In July, after a strong campaign and big demonstrations in Lewisham, South London, a judicial review blocked the plans of a Special Administrator, backed by the Government, to close major services at Lewisham Hospital. Jill Mountford, an activist in the campaign, reviews its successes and prospects.
The government is appealing against the High Court decision. The hearing takes place on 28 and 29 October.
The Government wants to overturn our legal victory, to clear the way for more closures and downgrades on recommendations from Trust Special Administrators (TSA). But it thinks it is on a loser with their appeal and so is rushing through Parliament right now an amendment to the Health and Social Care Act giving the government or Monitor (the official overall regulating body for health services) the right to order any hospital they like to “reconfigure” or close with little consultation.
Health minister Lord Howe says this amendment will “put beyond doubt” that closures will in future be lawful.
But, one year on, there is a growing shared understanding in the community that a victory for Lewisham hospital is a victory for the whole of the NHS. SLHC’s high court victory challenged the first use of legislation that will be used to close down and downgrade hospitals all over England. We are determined to sustain that victory.
Our strategy document notes: “A successful outcome of the Lewisham case will have far-reaching implications for the hospitals and trusts all over England, leaving the government’s policy of using the Unsustainable Provider legislation to close hospitals unworkable…
“We recognise that Lewisham Hospital cannot be safe unless the NHS is safe; that the threats to Lewisham Hospital are part of a wider attack on the NHS (cuts, privatisation, PFI); that a victory in one area is a victory for all; that solidarity with campaigners in other areas is vital; and that we have to take up and campaign on the wider issues that threaten Lewisham as much as the rest of the NHS…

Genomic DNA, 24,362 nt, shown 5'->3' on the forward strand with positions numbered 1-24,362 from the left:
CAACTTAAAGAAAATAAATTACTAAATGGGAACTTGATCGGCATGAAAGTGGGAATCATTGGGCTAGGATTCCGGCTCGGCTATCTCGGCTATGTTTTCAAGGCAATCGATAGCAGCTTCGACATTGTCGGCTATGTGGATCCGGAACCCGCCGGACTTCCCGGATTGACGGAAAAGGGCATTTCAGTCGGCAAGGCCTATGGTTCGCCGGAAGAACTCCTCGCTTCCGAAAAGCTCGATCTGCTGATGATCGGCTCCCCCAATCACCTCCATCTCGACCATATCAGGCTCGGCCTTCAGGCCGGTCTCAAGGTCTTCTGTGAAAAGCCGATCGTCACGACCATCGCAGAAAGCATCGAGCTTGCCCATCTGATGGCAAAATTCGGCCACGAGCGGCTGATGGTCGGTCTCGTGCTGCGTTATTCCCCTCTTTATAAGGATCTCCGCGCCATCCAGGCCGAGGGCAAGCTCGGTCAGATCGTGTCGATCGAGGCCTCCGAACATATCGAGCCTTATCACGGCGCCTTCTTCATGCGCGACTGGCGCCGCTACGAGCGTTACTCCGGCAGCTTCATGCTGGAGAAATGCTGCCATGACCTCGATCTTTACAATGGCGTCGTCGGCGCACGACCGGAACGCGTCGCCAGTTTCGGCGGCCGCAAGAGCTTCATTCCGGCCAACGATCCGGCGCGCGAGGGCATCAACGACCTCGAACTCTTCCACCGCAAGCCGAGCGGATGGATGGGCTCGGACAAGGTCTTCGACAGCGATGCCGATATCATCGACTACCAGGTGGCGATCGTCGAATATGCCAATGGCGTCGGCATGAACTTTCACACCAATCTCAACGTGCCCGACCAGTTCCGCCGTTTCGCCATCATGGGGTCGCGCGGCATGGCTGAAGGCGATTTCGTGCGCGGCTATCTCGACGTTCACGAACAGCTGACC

“[SLHC’s] strength is our focus is on Lewisham: success in Lewisham will inspire campaigns elsewhere to fight on to defend their hospitals and services. The direct threat to Lewisham Hospital is the reason thousands have come out onto the streets to support it”.
Our strategy document says: “Regardless of the outcome of the Government appeal, there are likely to be further attempts to close the hospital. The TSA process was not the first attempt and won’t be the last.
“There was a serious attempt to close Lewisham Hospital as a district general hospital in 2008 with ‘A Picture of Health’, which was a reorganisation of services across South East London and which led to the creation of the South London Healthcare Trust of Queen Mary’s, Queen Elizabeth and Princess Royal Hospitals.
“Lewisham was earmarked for downgrading during that period but, due to local campaigning, which included Lewisham Council and the Lewisham healthcare community, involving local health activists and Lewisham GPs, this plan was abandoned.
“Nevertheless this was always seen as unfinished business — a point made by NHS London and also implied in the letter from Matthew Kershaw (TSA) to Jeremy Hunt in April 2012.
“If we win the appeal and the TSA legislation is deemed unlawful the Government could come back again to try to close Lewisham using the standard reconfiguration process that is currently being applied in North West London, South West London and other areas of the country.
“Lewisham could be included in proposals to try to close nine London hospitals that were announced in a document published in the summer by NHS London (an organisation that was abolished under the NHS reforms but already resurfacing in a new form and likely to continue to push these plans).
“If we lose the appeal, we will continue a mass campaign protesting against the decision, involving the whole community and hospital staff, and liaising closely with other campaigns against hospital and service cuts and closures across London and England.
“Regardless of the outcome of the appeal we will stay vigilant and ready to oppose any plans that lead to downgrading or loss of our hospital or other NHS services locally”.
We will continue to build locally. We will work to develop the campaign across the newly merged Lewisham and Greenwich Healthcare Trust, involving greater numbers of hospital staff and community campaigners across two boroughs rather than one.